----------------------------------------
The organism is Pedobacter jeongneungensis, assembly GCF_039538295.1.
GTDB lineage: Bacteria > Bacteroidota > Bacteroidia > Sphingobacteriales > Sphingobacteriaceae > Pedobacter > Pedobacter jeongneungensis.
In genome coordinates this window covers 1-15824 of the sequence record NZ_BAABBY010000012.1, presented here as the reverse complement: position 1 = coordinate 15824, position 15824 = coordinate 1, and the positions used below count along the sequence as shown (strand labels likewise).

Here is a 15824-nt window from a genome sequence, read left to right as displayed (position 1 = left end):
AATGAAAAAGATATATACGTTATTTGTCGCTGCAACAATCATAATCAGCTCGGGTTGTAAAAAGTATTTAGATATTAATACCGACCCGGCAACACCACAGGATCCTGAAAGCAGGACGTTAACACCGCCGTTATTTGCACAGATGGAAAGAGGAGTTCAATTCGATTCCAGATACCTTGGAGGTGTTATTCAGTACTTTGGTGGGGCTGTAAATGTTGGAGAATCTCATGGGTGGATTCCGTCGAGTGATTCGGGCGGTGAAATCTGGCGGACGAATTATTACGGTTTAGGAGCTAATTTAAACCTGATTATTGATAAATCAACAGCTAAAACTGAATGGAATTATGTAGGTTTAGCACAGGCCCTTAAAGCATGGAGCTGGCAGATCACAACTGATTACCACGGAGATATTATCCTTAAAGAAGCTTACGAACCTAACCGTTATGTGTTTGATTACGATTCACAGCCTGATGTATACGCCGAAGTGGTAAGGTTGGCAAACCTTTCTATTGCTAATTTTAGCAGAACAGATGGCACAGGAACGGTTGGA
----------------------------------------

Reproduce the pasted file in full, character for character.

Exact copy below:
The organism is Pedobacter jeongneungensis, assembly GCF_039538295.1.
GTDB lineage: Bacteria > Bacteroidota > Bacteroidia > Sphingobacteriales > Sphingobacteriaceae > Pedobacter > Pedobacter jeongneungensis.
In genome coordinates this window covers 1-15824 of the sequence record NZ_BAABBY010000012.1, presented here as the reverse complement: position 1 = coordinate 15824, position 15824 = coordinate 1, and the positions used below count along the sequence as shown (strand labels likewise).

Here is a 15824-nt window from a genome sequence, read left to right as displayed (position 1 = left end):
AATGAAAAAGATATATACGTTATTTGTCGCTGCAACAATCATAATCAGCTCGGGTTGTAAAAAGTATTTAGATATTAATACCGACCCGGCAACACCACAGGATCCTGAAAGCAGGACGTTAACACCGCCGTTATTTGCACAGATGGAAAGAGGAGTTCAATTCGATTCCAGATACCTTGGAGGTGTTATTCAGTACTTTGGTGGGGCTGTAAATGTTGGAGAATCTCATGGGTGGATTCCGTCGAGTGATTCGGGCGGTGAAATCTGGCGGACGAATTATTACGGTTTAGGAGCTAATTTAAACCTGATTATTGATAAATCAACAGCTAAAACTGAATGGAATTATGTAGGTTTAGCACAGGCCCTTAAAGCATGGAGCTGGCAGATCACAACTGATTACCACGGAGATATTATCCTTAAAGAAGCTTACGAACCTAACCGTTATGTGTTTGATTACGATTCACAGCCTGATGTATACGCCGAAGTGGTAAGGTTGGCAAACCTTTCTATTGCTAATTTTAGCAGAACAGATGGCACAGGAACGGTTGGA